Photos vs iPhoto and Photo Stream vs iCloud Photo Library: Differences Explained

Alvaro Bernedo

While iPhoto has been the go-to app for Mac users to manage their photos for several years, the application didn’t evolve much and has become quite complex for the requirements of most users nowadays. Apple noticed this and released Photos for Mac not too long ago in an effort to streamline the photo management process. However, there are a few aspects of the new Photos app that are still not very clear.

Mac Photos App Main
The new Photos app. (via Apple)

Let’s take a look at how Photos compares to its predecessor and how the new (optional) photo storage options differ from what we have today.

Let’s get started.

Photos vs iPhoto

Speed

The first thing that stands out about Photos is how fast it is when compared to iPhoto, which at least on my 2011 Macbook Air, tends to struggle quite a bit. On the other hand, browsing my content on the Photos app is certainly faster and smoother.

Photos App Navigating

Organization

One of the aspects that I felt was sorely missing from iPhoto was a better organization system for its content. Photos in Yosemite solves this issue in one sweep by adopting the look of iOS, which not only is very familiar for most Apple users, but is also better organized, with separate sections for Photos and Videos, Photo Stream, Projects, and Shared Albums.

Photos App Organization

Navigation

This is another big area in which the adoption of the iOS criteria has positively influenced Photos.

When viewing groups of photos, you can zoom out and see them grouped by date and location, just as on your iOS devices. Additionally, you can also mark photos as favorites with one click, which in my opinion is an improvement over the rating system used by iPhoto.

Photos App Navigation

Then we have the contextual buttons that show up at the top of each group. These include:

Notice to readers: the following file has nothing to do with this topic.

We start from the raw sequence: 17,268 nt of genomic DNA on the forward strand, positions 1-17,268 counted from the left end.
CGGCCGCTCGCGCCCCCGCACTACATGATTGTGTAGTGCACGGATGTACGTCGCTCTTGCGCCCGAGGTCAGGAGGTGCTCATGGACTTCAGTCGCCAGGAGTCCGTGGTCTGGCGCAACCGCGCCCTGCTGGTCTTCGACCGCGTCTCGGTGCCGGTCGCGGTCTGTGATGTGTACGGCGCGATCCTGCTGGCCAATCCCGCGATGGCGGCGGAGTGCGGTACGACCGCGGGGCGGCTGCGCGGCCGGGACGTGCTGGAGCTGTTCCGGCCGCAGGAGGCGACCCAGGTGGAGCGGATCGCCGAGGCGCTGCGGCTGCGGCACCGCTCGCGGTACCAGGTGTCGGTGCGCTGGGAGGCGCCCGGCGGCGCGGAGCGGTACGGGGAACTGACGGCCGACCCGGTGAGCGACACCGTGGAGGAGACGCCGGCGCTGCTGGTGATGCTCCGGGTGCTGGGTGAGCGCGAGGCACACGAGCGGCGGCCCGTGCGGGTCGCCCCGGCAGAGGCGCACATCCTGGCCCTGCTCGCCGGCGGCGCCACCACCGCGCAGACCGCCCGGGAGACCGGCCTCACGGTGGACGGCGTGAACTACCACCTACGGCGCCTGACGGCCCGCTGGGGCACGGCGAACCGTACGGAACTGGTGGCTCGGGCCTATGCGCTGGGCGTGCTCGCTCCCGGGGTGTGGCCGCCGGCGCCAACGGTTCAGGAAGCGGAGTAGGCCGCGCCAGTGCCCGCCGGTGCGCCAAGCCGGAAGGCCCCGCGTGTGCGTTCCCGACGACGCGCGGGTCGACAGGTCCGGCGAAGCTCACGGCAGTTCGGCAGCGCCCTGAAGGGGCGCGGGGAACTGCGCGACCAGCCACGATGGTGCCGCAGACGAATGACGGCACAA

Photos Buttons

  • Play: You can use this button to start a slideshow of selected photos.
  • The + sign: This button can send the current selection to an album, book project, calendar, and more.
  • Sharing: Use this button to share your selected photos via Mail, Messages, iCloud Photo Sharing, and social networks.

Photo Stream vs iCloud Photo Library

These two terms are perhaps among the most confusing for those who have just upgraded to the new Photos app in Yosemite. So let’s take a closer look at what each of them means.

Photo Stream

Photo Stream on Photos is exactly like the one on iOS devices, and is also the same as the iCloud section we used to have in iPhoto.

ICloud iPhoto

Here is where all your most recent photos are stored regardless of which device you use to shoot them. On your Mac, you can access them via Albums >My Photo Stream. Although all photos you shoot now also show up on the main Photos section.

Photos Photo Stream

And don’t forget you need to be connected to a wireless network in order for Photo Stream to be updated.

iCloud Photo Library

This is the new feature widely available since the release of Photos. In short, what iCloud Photo Library does is allow users to have all of their photos on the cloud via their iCloud account.

This means that once all your photos have been uploaded, you can effectively delete your originals from your devices, saving you space on your devices’ hard drives.

ICloud Photo Library Option

In practice, this feature works really well. However, you are limited by the storage on your iCloud account, and if you have a pretty large photo library (as most users do), then you will be forced to upgrade. Fortunately, the different iCloud storage plans have gotten pretty cheap, but once you upgrade, you have to keep paying every month.

ICloud Storage Plans

And there you have it. It is pretty clear that while iPhoto has served us well throughout the years, Photos is the future, as it’s packed with features that make it easier to use. Just remember to back up all your photos before getting rid of iPhoto entirely or before upgrading to iCloud Photo Library.

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#comparison #iphoto

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Alvaro Bernedo

Written By

Alvaro Bernedo

Contributor at Guiding Tech